On the software side of things, the device is running Android 4.4.2. For most of the review, it was running Android 4.3 Jelly Bean then right when I was finishing writing this up, it got updated to Android 4.4.2 KitKat. Lenovo had mentioned that the device would be receiving the KitKat update at the end July, which was about an 866 MB update One nice thing about the software on the tablet, although not the absolute latest version of Android KitKat, is that it’s pretty close to a stock experience, Before the update, it had tablet style menus in Settings but the upgrade brought a Nexus experience to the Settings, only with a slightly different color scheme .The desktop and even on-screen navigation buttons are also Nexus-style as well, so you’ll be right at home. The only downfall with the launcher is that it’s not great if you have a ton of apps or aren’t very good at organizing them since there is no app drawer, much like on the iPad or MIUI. Don’t forget, you can always install a third-party launcher so it’s not the end of the world. The notification drawer and Quick Settings are stock as well, with slightly different icons. Some nice additions that Lenovo added to the software is the Smart Side Bar that can be accessed by swiping from the bezel onto the screen on either side as well as the Dolby app that allows you to adjust sound settings for numerous modes such as for movies, music, games and voice, plus you can make custom configurations as well. The Smart Side Bar gives quick access to your videos, photos and books, recently used apps and sound and visual modes. The KitKat update appears to have made the sidebar work much better than previously as there were times when I couldn’t get it to come out when it was running Jelly Bean. Also, before the update you could double tap while on your homescreen and recent apps would appear, but that appears to have been taken out of the software, unless there is a setting somewhere that I couldn’t find to turn it back on. Another thing that Lenovo added to the software is the ability to run multiple apps at once by having one open then opening the recent apps and sliding it to the window.pane. I had no trouble watching a movie and surfing a webpage a the same time.
Along with the tablet for review, I also received a green and grey sleeve. While it won’t really protect the tablet from huge falls, it will protect it from scratches. The HD+ fits in the sleeve nicely, even with its “unique” design. It also closes magnetically so you don’t have to worry about the flap opening.
Looking at both the hardware and software together, it’s not a bad tablet for $369. The Lenovo Yoga Tablet 10 HD+ is a worthy upgrade from the previous model, but still has some of the same shortcomings with the stand and software. As we said with the Yoga Tablet review, if you favor battery life over raw power, then this is worth considering. There also aren’t many tablets with an included stand, front-facing speakers and Android 4.4 KitKat.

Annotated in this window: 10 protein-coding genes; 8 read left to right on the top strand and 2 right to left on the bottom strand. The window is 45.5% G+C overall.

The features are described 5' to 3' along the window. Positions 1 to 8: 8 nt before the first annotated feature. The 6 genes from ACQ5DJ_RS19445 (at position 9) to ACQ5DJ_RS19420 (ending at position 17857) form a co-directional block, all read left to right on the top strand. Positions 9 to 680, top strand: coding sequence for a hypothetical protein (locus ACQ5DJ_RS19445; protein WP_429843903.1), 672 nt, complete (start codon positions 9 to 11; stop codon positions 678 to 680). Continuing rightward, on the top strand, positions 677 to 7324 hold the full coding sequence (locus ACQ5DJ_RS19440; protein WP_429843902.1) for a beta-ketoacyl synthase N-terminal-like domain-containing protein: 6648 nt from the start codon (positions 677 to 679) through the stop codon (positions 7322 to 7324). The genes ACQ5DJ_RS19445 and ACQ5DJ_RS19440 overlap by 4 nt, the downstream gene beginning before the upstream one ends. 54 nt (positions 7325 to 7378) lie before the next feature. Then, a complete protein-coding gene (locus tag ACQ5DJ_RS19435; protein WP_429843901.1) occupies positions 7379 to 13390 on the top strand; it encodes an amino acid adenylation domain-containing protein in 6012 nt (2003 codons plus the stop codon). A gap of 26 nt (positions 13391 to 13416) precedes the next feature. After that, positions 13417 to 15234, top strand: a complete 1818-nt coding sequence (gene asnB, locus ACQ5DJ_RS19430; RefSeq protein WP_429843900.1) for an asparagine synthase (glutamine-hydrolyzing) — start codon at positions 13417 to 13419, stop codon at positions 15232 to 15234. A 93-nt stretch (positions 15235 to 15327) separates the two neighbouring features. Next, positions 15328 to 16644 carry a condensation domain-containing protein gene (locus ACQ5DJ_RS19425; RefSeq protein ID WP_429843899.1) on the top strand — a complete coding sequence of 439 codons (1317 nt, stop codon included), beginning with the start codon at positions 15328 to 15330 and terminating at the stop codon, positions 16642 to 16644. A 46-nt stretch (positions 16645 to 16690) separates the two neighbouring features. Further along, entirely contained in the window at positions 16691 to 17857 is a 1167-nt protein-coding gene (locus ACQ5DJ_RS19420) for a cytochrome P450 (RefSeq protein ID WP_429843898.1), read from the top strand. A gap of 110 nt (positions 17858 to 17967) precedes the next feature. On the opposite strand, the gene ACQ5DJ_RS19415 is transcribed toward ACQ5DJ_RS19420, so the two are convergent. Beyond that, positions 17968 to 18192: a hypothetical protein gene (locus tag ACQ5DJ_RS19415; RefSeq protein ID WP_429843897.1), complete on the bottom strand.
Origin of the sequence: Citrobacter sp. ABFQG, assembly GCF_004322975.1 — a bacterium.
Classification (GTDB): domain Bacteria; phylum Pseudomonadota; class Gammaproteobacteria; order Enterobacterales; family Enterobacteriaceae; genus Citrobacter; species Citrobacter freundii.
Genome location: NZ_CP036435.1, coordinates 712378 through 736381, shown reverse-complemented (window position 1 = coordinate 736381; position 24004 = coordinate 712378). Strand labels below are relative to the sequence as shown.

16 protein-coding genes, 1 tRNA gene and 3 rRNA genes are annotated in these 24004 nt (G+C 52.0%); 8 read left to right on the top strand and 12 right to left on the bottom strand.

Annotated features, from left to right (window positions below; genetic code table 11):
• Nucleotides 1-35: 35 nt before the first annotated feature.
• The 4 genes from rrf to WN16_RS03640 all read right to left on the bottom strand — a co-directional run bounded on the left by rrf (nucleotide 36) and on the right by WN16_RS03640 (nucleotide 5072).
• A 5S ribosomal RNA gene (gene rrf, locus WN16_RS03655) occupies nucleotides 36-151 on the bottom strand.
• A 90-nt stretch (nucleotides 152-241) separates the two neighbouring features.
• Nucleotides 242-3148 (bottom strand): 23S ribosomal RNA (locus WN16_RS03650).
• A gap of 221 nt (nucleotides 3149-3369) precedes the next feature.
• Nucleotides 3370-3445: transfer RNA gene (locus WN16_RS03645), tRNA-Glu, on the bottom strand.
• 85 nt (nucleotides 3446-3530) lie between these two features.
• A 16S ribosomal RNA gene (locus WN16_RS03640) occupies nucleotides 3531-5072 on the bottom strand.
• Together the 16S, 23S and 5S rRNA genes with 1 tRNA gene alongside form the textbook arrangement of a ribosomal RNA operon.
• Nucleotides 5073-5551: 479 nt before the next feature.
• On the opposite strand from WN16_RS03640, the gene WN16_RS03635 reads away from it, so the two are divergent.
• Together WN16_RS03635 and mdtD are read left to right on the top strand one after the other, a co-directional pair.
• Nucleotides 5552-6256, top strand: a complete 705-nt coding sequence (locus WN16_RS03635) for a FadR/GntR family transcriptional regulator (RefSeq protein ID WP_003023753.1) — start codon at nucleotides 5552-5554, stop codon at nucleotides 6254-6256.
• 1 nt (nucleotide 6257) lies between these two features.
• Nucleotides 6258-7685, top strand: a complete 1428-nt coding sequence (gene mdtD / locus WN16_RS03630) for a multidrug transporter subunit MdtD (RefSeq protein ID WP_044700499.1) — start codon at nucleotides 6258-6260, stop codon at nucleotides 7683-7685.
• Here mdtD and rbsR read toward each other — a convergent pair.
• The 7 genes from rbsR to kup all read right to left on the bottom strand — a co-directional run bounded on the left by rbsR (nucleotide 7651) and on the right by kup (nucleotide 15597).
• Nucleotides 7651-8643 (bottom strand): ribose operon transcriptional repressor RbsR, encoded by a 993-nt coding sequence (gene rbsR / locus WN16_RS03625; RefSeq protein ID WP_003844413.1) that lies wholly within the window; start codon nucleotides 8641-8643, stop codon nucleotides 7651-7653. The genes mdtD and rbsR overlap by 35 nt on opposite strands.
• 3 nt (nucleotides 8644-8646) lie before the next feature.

Do you remember that leak we got a few days ago regarding the NVIDIA SHIELD Tablet and SHIELD Controller? Well, it looks like it has been indirectly confirmed as Gaijin Entertainment has announced War Thunder for NVIDIA SHIELD Tablet. This will allow SHIELD Tablet players to play the MMO dogfighting aerial game with other platforms like PC, PS4, Mac and Linux. The release even goes as far as to show a video that is basically the announcement video for the NVIDIA SHIELD Tablet, which you can see below:
As last week’s leak predicted, the SHIELD Tablet is going to have the 192-core Tegra K1 processor that mobile gamers have been obsessing about, and it’s going to be so good that Gaijin claim that War Thunder will run “natively in parity with PC and video game consoles”. Of course, let’s not forget the wireless SHIELD Controller which is naturally going to be optimized for War Thunder on the SHIELD Tablet, particularly if you feel like connecting your SHIELD Tablet via HDMI to your TV for a more theatrical experience.
There has been no launch date set in stone for the release of War Thunder on NVIDIA SHIELD Tablet, but it will be free-to-play, and the game already contains “400 historically accurate planes and armored vehicles”, which should be exciting for those budding historians among you.
What do you think about War Thunder on NVIDIA SHIELD Tablet? Is the NVIDIA SHIELD Tablet everything you wished for? Let us know your thoughts in the comments.
Gaijin Entertainment Announces Their Cross Platform MMO War Thunder is Coming to the NVIDIA SHIELD Tablet
Enabling SHIELD Tablet Users to Play Against PC, PlayStation 4, Mac and Linux Players, Gaijin Entertainment Continues Its Commitment to Supporting New Technologies, Bringing War Thunder to More Players Around the World – On the Go or at Home on the Couch
(MOSCOW, RUSSIAN FEDERATION) – July 22, 2014 – Award-winning developer and publisher Gaijin Entertainment announced today that they will support the NVIDIA SHIELD tablet – the ultimate tablet for gamers – with their mega-hit War Thunder.